Newswise — As spring approaches, many parents around the country are concerned about the wide scale use of artificial turf fields on school grounds and in parks properties. While the recognized benefits include the potential for increased use and thereby increased physical activity, these benefits must be tempered by the potential risks. It is widely recognized that there is a potential for burn injuries related to high temperatures on the turf surface in the heat of the day. Studies in athletes have also shown increased risk for wound infections when playing on these surfaces. A major question that remains unanswered is whether exposure to the myriad of potential toxins found in recycled tires may unduly expose children playing on the fields and hence negatively impact children's health. There is a potential for these toxins to be inhaled, absorbed through the skin and even ingested. These exposures do not remain on the field alone. Children then track the rubber pellets found in the surface into their homes where young children may also be exposed. More recently, lead, a toxin with well-studied health concerns, was found in the plastic, green blades of fake grass that top the fields. Citizens and school boards should question the wisdom of installing synthetic turf until a credible independent study has been conducted and published.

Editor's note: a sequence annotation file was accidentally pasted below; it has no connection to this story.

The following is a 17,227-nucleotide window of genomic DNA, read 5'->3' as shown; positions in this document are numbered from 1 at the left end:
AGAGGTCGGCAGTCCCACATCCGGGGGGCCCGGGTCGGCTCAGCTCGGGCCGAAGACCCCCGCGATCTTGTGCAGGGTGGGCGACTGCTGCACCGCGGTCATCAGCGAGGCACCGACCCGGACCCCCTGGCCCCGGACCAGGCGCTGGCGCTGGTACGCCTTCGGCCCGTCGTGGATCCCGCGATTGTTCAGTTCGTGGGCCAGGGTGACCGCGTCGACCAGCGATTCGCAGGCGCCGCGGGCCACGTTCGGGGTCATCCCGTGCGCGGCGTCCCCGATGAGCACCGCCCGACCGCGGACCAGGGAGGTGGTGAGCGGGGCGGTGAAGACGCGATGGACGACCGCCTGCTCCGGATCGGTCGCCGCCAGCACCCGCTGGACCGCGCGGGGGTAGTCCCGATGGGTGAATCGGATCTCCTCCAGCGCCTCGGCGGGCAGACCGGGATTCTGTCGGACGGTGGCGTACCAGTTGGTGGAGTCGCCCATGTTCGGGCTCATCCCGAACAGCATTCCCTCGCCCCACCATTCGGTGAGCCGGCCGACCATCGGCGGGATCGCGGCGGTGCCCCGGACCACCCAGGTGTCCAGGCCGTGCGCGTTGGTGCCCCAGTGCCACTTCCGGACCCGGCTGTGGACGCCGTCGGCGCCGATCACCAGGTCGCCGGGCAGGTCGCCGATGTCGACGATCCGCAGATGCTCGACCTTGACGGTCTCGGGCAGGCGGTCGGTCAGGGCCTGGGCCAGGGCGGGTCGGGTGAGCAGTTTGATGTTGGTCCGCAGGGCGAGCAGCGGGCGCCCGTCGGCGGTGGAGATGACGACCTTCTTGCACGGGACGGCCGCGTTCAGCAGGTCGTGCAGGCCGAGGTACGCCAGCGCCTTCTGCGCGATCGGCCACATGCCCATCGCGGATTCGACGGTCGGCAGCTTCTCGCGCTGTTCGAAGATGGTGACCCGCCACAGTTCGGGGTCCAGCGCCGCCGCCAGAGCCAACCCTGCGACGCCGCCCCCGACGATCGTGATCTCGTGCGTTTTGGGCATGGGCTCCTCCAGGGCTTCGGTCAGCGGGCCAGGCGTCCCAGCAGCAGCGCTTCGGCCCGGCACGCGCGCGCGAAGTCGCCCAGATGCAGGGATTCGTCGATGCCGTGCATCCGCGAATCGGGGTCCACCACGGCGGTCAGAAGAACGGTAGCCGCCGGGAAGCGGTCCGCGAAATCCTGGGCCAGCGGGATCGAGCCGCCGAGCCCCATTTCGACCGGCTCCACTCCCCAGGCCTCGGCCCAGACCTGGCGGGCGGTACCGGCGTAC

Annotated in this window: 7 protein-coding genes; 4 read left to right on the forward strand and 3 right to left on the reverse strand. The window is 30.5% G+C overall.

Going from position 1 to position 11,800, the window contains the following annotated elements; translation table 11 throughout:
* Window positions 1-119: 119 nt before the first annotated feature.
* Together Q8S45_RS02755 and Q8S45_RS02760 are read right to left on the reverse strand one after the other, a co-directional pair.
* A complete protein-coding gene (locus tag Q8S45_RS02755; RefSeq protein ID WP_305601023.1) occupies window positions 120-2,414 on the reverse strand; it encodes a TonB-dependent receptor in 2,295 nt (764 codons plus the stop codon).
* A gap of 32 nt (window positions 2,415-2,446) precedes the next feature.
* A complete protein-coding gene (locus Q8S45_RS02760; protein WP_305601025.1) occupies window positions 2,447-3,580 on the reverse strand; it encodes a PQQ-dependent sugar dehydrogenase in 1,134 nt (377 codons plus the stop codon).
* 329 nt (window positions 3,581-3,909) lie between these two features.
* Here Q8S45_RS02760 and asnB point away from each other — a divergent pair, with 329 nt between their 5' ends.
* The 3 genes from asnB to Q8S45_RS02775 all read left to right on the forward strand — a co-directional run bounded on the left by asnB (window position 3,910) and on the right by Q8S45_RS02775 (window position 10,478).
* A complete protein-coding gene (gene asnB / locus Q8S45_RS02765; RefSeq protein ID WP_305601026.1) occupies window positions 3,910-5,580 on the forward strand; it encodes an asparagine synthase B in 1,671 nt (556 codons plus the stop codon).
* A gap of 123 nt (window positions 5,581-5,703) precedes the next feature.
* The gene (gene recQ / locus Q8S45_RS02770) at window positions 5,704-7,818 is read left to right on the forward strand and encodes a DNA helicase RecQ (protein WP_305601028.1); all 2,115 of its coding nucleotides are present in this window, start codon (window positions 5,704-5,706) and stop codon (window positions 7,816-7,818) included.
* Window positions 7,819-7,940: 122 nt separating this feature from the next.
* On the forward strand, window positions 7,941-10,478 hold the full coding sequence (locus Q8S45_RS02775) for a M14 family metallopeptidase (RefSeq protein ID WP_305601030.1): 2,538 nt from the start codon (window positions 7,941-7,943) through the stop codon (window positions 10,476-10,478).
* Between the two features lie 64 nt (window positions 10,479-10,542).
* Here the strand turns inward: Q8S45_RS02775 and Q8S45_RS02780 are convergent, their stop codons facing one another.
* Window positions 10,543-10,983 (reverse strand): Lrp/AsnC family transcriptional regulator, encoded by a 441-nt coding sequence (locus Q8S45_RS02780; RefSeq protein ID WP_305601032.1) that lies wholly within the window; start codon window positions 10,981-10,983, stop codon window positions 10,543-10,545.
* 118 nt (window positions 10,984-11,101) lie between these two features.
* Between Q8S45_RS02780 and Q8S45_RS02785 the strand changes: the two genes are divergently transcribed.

Tips for safer uses of turf fields:"¢ Do no use the turf fields on extremely hot days."¢ Be sure to clean and monitor any "turf burns" obtained while playing."¢ Attempt to remove all pellets from shoes and clothes prior to leaving the fields."¢ At home, shake out your children's equipment and clothes in the garage or over the garbage."¢ Have your child shower and wash thoroughly after playing on the field.
Experts available at The Mount Sinai Children's Environmental Health Center Dr. Philip LandriganProfessor and Chair, Community and Preventive Medicine and Professor of Pediatrics at Mount Sinai School of Medicine Director, The Mount Sinai Children's Environmental Health Center
Dr. Joel FormanAssociate Professor of Pediatrics and Community and Preventive Medicine and Vice Chair of Education at Mount Sinai School of MedicineAdvisory Committee member, The Mount Sinai Children's Environmental Health Center
Dr. Maida GalvezAssistant Professor of Pediatrics and Community and Preventive Medicine at Mount Sinai School of MedicineDirector, Mount Sinai Pediatric Environmental Health Specialty Unit (PEHSU)Advisory Committee Member, The Mount Sinai Children's Environmental Health Center